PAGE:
By Rjhay E. Laurea
MANILA — Quezon City Mayor Joy Belmonte has created the Task Force Delta Variant to prepare for a possible surge of the Covid-19 Delta variant infections in the area.
Belmonte issued Executive Order No. 15 Series of 2021 creating the task force despite the city’s declining COVID-19 positivity rate which is now at 5%.
The Task Force will be composed of Belmonte as the chairperson; Dr. Rolando Cruz, head of the City Epidemiology and Surveillance Unit (CESU) as co-chairperson.
Members include Mr. Joseph Juico, co-chairperson of Task Force Vax to Normal; Dr. Esperanza Anita N. Escaño-Arias, MD, MPH,
City Health Department officer-in-charge (OIC);
Dr. Josephine B. Sabando, MD, RN, FPBA, MHA, FPSA, QC General Hospital director; Dr. Richard C. Cabotage
director, Rosario Maclang Bautista General Hospital; and
Dr. Luzviminda S. Kwong, MD, FPSA, DPBPM, FPSO, Novaliches General Hospital OIC.
Other members include Mr. Ricardo Belmonte Jr., secretary to the mayor; Ms. Rowena Macatao, city mayor chief of staff; Mr. Mike Alimurung, city administrator; Mr. Karl Michael E. Marasigan, MPA,
head, Disaster Risk Reduction and Management Office; Mr. Ricky Corpuz, OIC of Barangay and Community Relations Department; and Mr. Engelbert Apostol, head of Public Affairs and Information Services Department.
The Task Force has identified key areas to concentrate on, including revisiting the city’s disease surveillance, active case finding and contact tracing capacity; its testing capability and the efficiency of its molecular laboratory in processing specimens; reviewing its isolation and quarantine protocols and the status and bed capacity of its HOPE facilities; and assessing equipment and manpower resources of hospitals handling moderate to severe cases.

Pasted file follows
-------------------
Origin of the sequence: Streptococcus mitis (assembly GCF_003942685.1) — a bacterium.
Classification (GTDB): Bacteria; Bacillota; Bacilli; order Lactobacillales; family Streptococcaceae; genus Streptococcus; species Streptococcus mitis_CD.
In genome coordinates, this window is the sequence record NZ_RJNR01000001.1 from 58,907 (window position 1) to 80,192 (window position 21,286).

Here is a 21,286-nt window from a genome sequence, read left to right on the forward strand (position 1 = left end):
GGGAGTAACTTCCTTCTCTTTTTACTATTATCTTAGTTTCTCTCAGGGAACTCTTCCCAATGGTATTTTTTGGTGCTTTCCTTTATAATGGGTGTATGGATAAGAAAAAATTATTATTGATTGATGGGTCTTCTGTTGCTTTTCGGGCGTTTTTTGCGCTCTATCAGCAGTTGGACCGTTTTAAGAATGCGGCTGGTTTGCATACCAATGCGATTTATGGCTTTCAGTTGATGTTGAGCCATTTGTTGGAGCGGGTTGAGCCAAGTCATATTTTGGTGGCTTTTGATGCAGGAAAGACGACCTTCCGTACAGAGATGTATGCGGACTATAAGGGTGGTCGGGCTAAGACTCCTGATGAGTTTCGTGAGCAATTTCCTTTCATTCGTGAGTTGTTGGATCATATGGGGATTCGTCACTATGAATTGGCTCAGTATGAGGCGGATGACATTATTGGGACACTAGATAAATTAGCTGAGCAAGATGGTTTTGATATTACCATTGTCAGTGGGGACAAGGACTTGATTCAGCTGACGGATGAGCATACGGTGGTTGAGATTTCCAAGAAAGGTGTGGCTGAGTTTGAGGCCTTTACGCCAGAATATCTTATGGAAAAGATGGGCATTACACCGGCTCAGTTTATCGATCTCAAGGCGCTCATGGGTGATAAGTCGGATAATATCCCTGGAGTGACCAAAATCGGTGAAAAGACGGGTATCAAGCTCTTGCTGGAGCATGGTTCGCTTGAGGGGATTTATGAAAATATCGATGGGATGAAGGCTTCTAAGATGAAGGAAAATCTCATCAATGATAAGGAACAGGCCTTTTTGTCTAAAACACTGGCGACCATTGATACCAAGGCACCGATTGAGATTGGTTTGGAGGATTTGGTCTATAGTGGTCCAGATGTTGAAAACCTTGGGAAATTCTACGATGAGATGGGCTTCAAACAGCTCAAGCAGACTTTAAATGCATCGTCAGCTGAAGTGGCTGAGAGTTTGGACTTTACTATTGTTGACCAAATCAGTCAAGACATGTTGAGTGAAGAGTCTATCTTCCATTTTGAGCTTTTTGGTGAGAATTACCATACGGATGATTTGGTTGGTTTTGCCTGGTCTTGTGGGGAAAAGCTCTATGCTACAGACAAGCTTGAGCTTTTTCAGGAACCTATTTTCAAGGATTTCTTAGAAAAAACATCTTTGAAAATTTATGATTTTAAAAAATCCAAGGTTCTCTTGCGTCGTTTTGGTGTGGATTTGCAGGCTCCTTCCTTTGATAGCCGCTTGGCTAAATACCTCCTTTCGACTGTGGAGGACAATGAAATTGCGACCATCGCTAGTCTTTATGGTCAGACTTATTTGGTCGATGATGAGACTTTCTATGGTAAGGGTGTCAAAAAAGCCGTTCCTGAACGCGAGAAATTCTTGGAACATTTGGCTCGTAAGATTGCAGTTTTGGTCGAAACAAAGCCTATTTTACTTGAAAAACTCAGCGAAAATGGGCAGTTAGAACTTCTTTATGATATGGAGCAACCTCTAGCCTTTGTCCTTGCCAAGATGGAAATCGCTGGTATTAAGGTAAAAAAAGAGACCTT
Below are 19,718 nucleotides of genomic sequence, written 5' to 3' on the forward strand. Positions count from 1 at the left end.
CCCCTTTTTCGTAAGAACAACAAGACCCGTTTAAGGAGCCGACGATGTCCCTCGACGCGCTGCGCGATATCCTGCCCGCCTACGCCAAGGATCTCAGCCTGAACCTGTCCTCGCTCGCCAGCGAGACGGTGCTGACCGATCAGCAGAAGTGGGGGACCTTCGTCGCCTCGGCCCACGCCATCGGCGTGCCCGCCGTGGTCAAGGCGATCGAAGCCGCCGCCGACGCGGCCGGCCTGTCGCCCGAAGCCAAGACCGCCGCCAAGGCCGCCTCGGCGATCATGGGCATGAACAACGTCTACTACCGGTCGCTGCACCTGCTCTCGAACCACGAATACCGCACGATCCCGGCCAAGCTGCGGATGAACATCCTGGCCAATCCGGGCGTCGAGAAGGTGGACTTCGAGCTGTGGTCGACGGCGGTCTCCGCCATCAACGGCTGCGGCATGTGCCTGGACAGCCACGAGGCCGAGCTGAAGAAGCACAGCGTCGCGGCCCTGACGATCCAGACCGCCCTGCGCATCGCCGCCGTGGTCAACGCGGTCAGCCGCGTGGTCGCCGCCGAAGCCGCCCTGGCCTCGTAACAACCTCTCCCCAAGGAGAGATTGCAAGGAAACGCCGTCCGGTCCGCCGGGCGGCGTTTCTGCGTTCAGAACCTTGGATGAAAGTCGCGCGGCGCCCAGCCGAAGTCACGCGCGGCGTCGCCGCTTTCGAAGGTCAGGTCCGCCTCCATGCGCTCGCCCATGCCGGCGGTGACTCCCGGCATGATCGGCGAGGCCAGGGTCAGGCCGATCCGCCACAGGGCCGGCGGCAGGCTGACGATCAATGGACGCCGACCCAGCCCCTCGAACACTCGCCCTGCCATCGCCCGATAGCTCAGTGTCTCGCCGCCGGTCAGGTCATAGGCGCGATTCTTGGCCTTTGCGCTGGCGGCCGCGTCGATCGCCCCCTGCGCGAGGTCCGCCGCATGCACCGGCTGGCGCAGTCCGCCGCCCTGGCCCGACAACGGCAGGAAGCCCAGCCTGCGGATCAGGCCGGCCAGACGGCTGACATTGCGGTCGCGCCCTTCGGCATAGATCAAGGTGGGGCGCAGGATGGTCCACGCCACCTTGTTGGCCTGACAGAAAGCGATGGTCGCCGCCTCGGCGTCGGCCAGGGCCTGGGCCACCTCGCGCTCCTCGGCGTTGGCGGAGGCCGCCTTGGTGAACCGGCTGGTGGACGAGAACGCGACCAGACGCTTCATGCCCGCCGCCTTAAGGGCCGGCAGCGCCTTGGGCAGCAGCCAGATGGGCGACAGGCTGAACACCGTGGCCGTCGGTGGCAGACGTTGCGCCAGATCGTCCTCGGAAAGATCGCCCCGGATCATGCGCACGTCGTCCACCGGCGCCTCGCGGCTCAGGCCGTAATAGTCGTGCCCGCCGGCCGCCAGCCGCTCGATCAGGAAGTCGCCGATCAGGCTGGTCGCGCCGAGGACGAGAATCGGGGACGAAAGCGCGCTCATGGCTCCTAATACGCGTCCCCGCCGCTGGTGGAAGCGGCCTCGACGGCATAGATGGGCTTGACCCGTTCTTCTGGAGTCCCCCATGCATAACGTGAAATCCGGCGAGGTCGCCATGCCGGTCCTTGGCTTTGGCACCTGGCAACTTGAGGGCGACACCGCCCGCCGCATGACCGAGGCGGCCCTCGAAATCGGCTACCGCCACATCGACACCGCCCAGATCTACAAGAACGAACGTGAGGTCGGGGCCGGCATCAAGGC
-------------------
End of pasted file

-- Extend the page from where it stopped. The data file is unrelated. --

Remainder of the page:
Task Force Disiplina was also ordered to ramp up monitoring and inspection, to ensure that minimum health protocols are followed in all public places.
According to the OCTA Research Group, the city’s positivity rate, which was previously at 6% since the week of June 22-28 has now reached the rate set by the World Health Organization at which infections are less likely to occur, and is even lower than the prevailing NCR rate of 6%.
“This is good news for us. We were at 5% a week before the surge happened last February and March. This means that our cases and transmissions are well-monitored and controlled. We hope that this positivity rate shall continue to dip in the coming weeks,” Belmonte said.
OCTA also reported that the average number of cases per day in the city has decreased to 123 from 141 cases last week. The reproduction number is at .86, while the average daily attack rate per 100,000 is 3.91, also lower than the week before.
Dr. Guido David, OCTA Research Fellow, shared that cases in QC continue to remain stable, similar to the rest of NCR.
“We are not seeing an alarming trend but a generally flat trend in NCR. Quezon City is, in fact, one of the local government units with incidence lower than 5 per day,” Dr. David said.
The city remains vigilant through its extensive testing and aggressive contact tracing. For the week of July 4-10, the city conducted 4181 PCR tests per day while the contact tracing rate or the number of contacts traced per positive patient is now at 28.3.
Mayor Belmonte shared that the Department of Health recognized Quezon City as one of the cities with the best contact tracing efforts.
“We are proud to share this because it has been a continuous effort since day 1. Our army of contact tracers are doing their best to help identify possible infections and this helps in mitigation because eventually, we will be able to test and isolate them,” Belmonte said. (ai/mtvn)